The editorial below is from the blog Politics: A View from West Chester, by Nathaniel Smith. (Here is a link to the bill: HR 610 – Choices in Education Act)
This Congress seems determined to undo all the beneficial functions of government, such as promoting public health, protecting the environment, reducing gun violence, or furthering public education.
The majority party is against “choice” until it suits them to use the word as cover for their own purposes. Newly installed (by a vote of 51-50) Secretary of Education Betsy DeVos will be very happy with this bill, since she believes that “government sucks.” it will suck even more if HR 610 ever becomes law.
Title I of this bill would negate all federal functions regarding K-12 education except to give block grants to “qualified” states in proportion to the number of “eligible” children.
In order to qualify, states must agree to distribute each child’s share of these federal funds to parents for use in any public schools, private schools (of which over 80% are religious), or home-schooling.
So, students in rich districts and poor districts, in families of all economic levels, in religious and non-religious schools, special needs and super-gifted students, students with parents realistically capable of home-schooling them or not–all would get the same cut of Secretary DeVos’s pie.
How about students without a fixed parent or guardian or even a stable address? The bill doesn’t seem to do much for them.
Does the bill set any criteria for home-schooling? No, and even though states may have a say, it isn’t hard to guess that a lot of parents will decide they would rather collect the funds than send their child to a school of any sort. Payments “shall not exceed the cost of home-schooling the child,” but who could possibly know?
Does the bill refer to any standards for schools to meet? No.
Does the bill require the child to be making some recognizable progress? No, just be “aged 5 to 17, inclusive.” So a student age 5-17, even if repeating one grade 3 times, qualifies, but a high school senior aged 18, for whatever reason such as earlier serious illness, doesn’t.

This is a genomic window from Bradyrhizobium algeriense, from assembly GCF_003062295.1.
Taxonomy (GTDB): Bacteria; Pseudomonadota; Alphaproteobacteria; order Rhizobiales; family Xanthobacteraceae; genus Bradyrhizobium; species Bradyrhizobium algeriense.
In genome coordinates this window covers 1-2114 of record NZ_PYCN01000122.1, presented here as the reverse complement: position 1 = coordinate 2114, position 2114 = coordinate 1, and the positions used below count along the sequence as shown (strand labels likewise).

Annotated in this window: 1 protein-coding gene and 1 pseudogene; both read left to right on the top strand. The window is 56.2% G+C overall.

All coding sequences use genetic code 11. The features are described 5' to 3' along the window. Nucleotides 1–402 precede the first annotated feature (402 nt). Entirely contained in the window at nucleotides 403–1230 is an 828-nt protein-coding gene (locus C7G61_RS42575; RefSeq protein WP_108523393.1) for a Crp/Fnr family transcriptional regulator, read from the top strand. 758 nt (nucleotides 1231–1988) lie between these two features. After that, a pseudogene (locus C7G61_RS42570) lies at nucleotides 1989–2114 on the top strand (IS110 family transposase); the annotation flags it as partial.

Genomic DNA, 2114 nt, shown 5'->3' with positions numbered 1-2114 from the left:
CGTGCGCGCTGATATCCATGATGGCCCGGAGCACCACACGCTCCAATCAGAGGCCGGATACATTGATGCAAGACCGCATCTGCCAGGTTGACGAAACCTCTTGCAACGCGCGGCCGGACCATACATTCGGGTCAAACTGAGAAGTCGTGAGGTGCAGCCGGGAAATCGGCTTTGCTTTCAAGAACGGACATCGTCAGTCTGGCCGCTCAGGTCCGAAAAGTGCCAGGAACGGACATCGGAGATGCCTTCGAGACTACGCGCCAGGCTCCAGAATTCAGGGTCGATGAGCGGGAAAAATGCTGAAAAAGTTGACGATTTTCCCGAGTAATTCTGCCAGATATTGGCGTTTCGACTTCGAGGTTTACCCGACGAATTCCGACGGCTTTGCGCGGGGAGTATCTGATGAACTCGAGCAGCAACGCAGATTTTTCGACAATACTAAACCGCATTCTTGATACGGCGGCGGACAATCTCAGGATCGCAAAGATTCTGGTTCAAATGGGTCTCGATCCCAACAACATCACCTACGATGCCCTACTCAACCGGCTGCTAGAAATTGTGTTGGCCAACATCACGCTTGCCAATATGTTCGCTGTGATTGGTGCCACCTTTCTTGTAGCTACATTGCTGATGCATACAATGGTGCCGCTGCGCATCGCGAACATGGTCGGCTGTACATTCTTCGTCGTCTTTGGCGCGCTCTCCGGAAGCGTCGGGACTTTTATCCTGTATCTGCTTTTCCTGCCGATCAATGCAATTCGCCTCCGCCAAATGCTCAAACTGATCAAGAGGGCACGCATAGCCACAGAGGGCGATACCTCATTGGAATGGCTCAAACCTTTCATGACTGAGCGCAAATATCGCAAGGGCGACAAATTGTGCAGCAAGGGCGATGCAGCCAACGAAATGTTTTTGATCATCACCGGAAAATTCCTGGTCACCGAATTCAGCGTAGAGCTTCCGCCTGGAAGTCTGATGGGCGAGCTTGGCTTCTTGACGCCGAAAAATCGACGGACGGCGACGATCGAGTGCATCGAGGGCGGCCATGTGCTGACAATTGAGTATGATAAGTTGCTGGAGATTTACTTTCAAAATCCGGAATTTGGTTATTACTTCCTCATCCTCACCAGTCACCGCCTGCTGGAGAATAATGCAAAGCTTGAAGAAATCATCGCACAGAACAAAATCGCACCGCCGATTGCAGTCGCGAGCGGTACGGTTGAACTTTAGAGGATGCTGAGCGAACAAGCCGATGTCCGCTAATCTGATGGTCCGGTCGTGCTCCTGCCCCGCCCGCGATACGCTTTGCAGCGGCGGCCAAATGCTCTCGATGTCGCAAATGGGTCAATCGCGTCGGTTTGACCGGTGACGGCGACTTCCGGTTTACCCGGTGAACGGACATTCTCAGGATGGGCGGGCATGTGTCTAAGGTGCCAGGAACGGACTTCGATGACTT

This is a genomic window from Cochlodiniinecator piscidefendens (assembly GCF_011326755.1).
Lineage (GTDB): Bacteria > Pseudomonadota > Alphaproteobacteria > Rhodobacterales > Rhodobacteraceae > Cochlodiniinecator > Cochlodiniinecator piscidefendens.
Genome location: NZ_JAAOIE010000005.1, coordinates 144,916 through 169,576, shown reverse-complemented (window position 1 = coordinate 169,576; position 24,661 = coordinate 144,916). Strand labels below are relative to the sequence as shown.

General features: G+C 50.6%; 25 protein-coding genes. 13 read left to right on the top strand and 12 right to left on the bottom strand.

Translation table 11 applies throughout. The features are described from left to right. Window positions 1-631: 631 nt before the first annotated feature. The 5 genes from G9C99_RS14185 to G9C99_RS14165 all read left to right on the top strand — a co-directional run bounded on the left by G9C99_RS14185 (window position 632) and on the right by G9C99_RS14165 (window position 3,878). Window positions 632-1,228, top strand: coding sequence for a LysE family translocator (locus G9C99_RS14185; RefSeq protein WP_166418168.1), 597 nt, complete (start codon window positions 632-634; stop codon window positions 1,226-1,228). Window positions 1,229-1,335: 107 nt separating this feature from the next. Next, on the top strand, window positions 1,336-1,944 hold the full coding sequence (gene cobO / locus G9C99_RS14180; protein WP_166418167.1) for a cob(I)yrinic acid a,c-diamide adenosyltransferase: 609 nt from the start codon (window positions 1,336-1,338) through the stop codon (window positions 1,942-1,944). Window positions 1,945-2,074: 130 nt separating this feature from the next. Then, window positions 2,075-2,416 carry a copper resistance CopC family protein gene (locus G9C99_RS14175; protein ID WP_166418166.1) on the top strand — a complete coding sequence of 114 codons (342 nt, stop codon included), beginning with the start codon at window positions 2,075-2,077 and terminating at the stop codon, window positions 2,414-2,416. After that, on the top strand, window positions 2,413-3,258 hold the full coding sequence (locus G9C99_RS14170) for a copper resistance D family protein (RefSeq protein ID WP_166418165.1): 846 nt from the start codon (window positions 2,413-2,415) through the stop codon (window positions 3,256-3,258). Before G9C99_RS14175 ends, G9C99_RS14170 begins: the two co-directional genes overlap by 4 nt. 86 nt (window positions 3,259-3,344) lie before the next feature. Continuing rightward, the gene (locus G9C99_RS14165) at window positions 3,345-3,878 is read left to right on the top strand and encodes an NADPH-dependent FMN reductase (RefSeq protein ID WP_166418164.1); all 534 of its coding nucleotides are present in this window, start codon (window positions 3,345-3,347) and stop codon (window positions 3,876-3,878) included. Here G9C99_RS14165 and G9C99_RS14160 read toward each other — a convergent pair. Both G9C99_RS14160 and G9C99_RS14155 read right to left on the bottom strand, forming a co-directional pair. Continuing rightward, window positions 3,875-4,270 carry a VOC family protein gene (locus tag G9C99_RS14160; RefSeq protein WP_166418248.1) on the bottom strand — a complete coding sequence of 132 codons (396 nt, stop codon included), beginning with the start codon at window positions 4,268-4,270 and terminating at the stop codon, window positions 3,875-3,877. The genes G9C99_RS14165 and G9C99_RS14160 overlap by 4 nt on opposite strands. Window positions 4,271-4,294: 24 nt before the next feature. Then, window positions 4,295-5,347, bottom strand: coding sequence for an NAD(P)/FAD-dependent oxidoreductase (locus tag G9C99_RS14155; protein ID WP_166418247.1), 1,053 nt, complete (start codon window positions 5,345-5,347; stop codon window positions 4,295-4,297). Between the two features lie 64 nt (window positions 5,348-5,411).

Don’t federal and states standards cover some of these things? Maybe, but none are referenced in the bill. In a year when you can see regulations falling like dominoes, you can bet that once the door is opened by HR 610, no one will dare turn off the money.
And then there is a constitutional issue.
The First Amendment to the US Constitution says: “Congress shall make no law respecting an establishment of religion.” This has been taken (until 2017, at least) to prevent the US government from subsidizing religious institutions. This bill gets around that by saying that the funds go to the parents, who turn it over to the religious school. But the magnitude of this scheme, and the potential to create more religious schools and shut down non-religious schools, will surely interest the court system.
Similarly on the state level. The PA Constitution I.3 says: “…no man can of right be compelled to attend, erect or support any place of worship or to maintain any ministry against his consent.”
If our state and school districts are obliged to distribute federal money– just to give an example much in the news these days– to subsidize the extensive charter school network of Muslim scholar Fethullah Gulen (a PA resident accused of orchestrating the recent failed coup d’état in Turkey), does that violate the state constitution? This could be interesting.
Similarly, PA Constitution III.15 says; “No money raised for the support of the public schools of the Commonwealth shall be appropriated to or used for the support of any sectarian school.” If the state asks for federal money under HR 610, is it “raising” money? In my view, it would certainly be violating the obvious intent that public funds should not subsidize sectarian schools. Of course, proponents say they would be subsidizing parents, not schools, even though the relevant section of the bill is titled “Distribution to Schools.”
And then, just as bad, is Title II, called with another counterfactual flourish the “No Hungry Kids Act.” This part would overturn a 2012 Department of Agriculture rule designed to set healthy standards and calorie limits for school food.
All we have to do is quote the official summary of this bill to see how nefarious this part is, describing the rule to be scrapped:
“In general, the rule requires schools to increase the availability of fruits, vegetables, whole grains, and low-fat or fat free milk in school meals; reduce the levels of sodium, saturated fat, and trans fat in school meals; and meet children’s nutritional needs within their caloric requirements.”
In sum, House Bill 610 is a catastrophe and if our representatives in Congress don’t want to talk about it, their constituents have to make them.